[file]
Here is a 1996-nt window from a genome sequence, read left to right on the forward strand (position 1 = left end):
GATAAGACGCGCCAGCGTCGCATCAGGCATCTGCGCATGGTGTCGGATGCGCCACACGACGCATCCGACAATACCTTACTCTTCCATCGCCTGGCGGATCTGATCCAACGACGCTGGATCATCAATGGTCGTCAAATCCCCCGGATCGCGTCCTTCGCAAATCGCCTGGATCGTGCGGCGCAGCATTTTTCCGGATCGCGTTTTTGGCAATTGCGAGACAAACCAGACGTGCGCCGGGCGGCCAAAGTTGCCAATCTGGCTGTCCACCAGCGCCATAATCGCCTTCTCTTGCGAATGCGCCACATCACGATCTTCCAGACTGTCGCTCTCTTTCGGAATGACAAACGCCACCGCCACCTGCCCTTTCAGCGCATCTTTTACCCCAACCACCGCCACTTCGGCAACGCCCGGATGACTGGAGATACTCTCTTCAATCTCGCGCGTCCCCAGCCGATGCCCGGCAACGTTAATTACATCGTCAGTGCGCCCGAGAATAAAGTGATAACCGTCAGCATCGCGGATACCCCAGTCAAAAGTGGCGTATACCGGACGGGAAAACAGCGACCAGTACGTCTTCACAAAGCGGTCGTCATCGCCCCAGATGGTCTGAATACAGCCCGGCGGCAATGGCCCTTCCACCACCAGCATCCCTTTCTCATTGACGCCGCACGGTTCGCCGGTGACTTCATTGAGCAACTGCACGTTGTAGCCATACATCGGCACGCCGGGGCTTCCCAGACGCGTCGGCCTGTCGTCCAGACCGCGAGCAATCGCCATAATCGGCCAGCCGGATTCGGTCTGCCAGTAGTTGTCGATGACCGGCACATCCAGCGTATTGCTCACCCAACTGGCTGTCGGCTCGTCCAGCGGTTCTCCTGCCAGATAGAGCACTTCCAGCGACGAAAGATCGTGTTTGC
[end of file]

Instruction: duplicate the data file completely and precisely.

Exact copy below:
Here is a 1996-nt window from a genome sequence, read left to right on the forward strand (position 1 = left end):
GATAAGACGCGCCAGCGTCGCATCAGGCATCTGCGCATGGTGTCGGATGCGCCACACGACGCATCCGACAATACCTTACTCTTCCATCGCCTGGCGGATCTGATCCAACGACGCTGGATCATCAATGGTCGTCAAATCCCCCGGATCGCGTCCTTCGCAAATCGCCTGGATCGTGCGGCGCAGCATTTTTCCGGATCGCGTTTTTGGCAATTGCGAGACAAACCAGACGTGCGCCGGGCGGCCAAAGTTGCCAATCTGGCTGTCCACCAGCGCCATAATCGCCTTCTCTTGCGAATGCGCCACATCACGATCTTCCAGACTGTCGCTCTCTTTCGGAATGACAAACGCCACCGCCACCTGCCCTTTCAGCGCATCTTTTACCCCAACCACCGCCACTTCGGCAACGCCCGGATGACTGGAGATACTCTCTTCAATCTCGCGCGTCCCCAGCCGATGCCCGGCAACGTTAATTACATCGTCAGTGCGCCCGAGAATAAAGTGATAACCGTCAGCATCGCGGATACCCCAGTCAAAAGTGGCGTATACCGGACGGGAAAACAGCGACCAGTACGTCTTCACAAAGCGGTCGTCATCGCCCCAGATGGTCTGAATACAGCCCGGCGGCAATGGCCCTTCCACCACCAGCATCCCTTTCTCATTGACGCCGCACGGTTCGCCGGTGACTTCATTGAGCAACTGCACGTTGTAGCCATACATCGGCACGCCGGGGCTTCCCAGACGCGTCGGCCTGTCGTCCAGACCGCGAGCAATCGCCATAATCGGCCAGCCGGATTCGGTCTGCCAGTAGTTGTCGATGACCGGCACATCCAGCGTATTGCTCACCCAACTGGCTGTCGGCTCGTCCAGCGGTTCTCCTGCCAGATAGAGCACTTCCAGCGACGAAAGATCGTGTTTGC